In the past five years, remote work has grown by 44% —and it’s pretty easy to see why. But remote work isn’t a recent phenomenon that emerged only in the past few years. In fact, it has a rich history dating back to as early as the 1990s, as revealed by a report published by Mckinsey & Co. Remote teams have quietly existed and thrived long before they became a popular trend in the modern work landscape.
In this comprehensive guide, we’ll dig deep into the concept of remote teams – what they are, the different types that exist, the challenges and, most importantly, the numerous advantages they offer.
What Is A Remote Team?
A remote team is a group of people working together from different locations but in collaboration to reach the same goal. They often communicate and collaborate using digital tools and are often managed by one or more remote managers.
Remote teams can be geographically dispersed, meaning they work from different countries or cities. They can also be distributed, in which case the team works from various locations within one country.
Unlike traditional office setups, remote teams heavily rely on technology for seamless communication and collaboration. For example, they use project management tools for task management, video conferencing to stay connected with each other and cloud storage solutions for sharing files.
Today, several companies have embraced remote teams and are reaping the benefits. In fact, research shows that companies with remote teams reported 25% less employee turnover than their non-counterparts.
Types Of Remote Teams
Even though the concept of remote teams remains the same, not every remote team is the same. Different organisations have different needs, and therefore, there are several types of remote teams that exist in today’s corporate landscape.
- Fully remote teams: These refer to remote teams where all the members are geographically scattered and don’t come together at any point. This type of team often has members from multiple countries, cities, or even continents.
- Hybrid teams: A hybrid team includes a mix of both remote and on-site employees. It may be a combination of employees working in different locations or the same location but from different offices.
Importance Of Remote Teams
With digitisation, globalisation and constant technological advancements, remote teams have become an important part of the corporate landscape. Having a remote team can bring immense value in various ways, especially in certain scenarios such as:
- Geographical Limitations: With a remote team, organisations can overcome geographical limitations and build a team with members from across the world.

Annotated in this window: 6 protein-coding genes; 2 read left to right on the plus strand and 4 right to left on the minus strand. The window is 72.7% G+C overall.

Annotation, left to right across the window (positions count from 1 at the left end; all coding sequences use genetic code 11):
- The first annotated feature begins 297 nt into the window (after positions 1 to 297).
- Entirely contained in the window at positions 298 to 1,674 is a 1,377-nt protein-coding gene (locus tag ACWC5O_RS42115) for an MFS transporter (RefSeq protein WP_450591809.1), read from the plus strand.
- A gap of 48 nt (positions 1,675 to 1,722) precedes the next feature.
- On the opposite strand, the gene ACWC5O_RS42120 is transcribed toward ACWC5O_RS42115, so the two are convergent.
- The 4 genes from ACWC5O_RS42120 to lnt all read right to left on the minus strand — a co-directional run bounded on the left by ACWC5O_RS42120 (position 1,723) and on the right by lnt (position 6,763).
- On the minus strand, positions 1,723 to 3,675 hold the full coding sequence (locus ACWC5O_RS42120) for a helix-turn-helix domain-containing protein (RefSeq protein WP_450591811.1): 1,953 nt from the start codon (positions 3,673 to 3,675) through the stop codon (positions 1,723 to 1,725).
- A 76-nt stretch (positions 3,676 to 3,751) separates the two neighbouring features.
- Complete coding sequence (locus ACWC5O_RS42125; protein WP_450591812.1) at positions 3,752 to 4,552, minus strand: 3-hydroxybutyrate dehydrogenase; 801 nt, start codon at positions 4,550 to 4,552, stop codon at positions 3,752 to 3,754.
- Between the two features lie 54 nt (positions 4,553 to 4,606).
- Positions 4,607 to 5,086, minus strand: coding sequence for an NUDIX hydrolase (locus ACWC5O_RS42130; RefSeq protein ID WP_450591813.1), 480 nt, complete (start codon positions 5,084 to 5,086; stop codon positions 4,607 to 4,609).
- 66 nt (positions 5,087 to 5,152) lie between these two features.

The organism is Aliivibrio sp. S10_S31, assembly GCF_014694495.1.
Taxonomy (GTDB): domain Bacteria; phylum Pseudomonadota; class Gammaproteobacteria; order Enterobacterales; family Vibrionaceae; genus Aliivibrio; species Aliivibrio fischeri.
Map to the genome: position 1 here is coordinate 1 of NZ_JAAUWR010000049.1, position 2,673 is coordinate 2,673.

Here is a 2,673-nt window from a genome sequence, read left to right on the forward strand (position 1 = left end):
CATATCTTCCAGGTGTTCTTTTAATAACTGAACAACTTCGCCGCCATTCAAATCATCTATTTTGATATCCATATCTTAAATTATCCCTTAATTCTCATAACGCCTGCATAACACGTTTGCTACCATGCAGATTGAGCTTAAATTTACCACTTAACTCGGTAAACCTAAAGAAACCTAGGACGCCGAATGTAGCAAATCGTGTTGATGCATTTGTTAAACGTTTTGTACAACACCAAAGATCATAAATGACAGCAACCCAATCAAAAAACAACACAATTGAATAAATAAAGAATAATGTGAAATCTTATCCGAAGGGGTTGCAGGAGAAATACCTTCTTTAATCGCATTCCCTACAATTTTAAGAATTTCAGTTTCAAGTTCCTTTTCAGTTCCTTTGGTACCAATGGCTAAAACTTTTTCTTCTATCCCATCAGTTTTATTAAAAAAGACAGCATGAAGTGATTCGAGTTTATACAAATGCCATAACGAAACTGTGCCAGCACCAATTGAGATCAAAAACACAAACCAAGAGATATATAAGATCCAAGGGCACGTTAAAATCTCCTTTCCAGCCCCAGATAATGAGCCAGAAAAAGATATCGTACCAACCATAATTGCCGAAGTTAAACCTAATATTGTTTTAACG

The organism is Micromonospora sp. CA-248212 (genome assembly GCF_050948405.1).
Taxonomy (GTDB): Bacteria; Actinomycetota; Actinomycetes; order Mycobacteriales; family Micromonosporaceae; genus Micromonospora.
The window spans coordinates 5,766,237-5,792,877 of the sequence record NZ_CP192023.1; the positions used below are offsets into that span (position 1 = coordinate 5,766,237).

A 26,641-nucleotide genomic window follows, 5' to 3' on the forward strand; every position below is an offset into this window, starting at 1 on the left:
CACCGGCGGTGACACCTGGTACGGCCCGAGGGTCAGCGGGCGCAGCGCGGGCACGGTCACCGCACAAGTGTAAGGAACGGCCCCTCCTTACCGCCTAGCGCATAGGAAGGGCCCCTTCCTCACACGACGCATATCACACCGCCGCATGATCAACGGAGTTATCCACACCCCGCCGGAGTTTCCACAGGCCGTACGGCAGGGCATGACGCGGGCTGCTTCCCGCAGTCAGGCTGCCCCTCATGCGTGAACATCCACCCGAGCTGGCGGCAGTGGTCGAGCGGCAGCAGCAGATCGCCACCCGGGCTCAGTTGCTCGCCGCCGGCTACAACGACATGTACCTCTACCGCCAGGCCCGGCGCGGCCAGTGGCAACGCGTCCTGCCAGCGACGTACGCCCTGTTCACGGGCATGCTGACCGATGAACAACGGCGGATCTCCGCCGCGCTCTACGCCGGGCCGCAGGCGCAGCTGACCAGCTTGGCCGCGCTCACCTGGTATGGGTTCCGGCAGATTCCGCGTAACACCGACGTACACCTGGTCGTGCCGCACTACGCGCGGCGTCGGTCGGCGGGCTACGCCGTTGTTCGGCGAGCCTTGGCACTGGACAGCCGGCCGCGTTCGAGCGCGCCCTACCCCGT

- Cost Savings: Remote teams enable organisations to save costs on infrastructure, office space, and other relocation expenses. Also, when it comes to recruiting talent, remote teams make it easier for businesses to find the right people without spending money on travel or relocation costs. Hiring Process
- Business Continuity: Remote teams are especially beneficial during unprecedented situations when people can’t come to the office. Natural disasters, extreme weather conditions, or health emergencies can disrupt the normal operations of an office-based workforce. In such cases, having a remote team enables business continuity as employees can continue working from their homes or any other safe location.
Advantages Of Remote Teams
No more long commutes, the freedom to work from anywhere, and a schedule that aligns with personal preferences — these are some of the top benefits of having a remote team.
- Greater Flexibility: Remote work offers the freedom to work from any location, allowing team members to create a customised work environment that suits their needs. Whether it’s working from home, a coffee shop, or a different country altogether, remote teams enjoy unparalleled flexibility.
- Better Productivity: According to a survey conducted by Stanford University professor Nicholas Bloom, it was found that 9% of remote workers reported being more efficient at home than in the office.
- Expanded Talent Pool: With remote teams, companies and businesses can hire top talent from virtually any corner of the world. Geographical location is no longer an issue, which also means recruiting candidates who bring in a diversity of skills and perspectives, further benefiting the organisation greatly.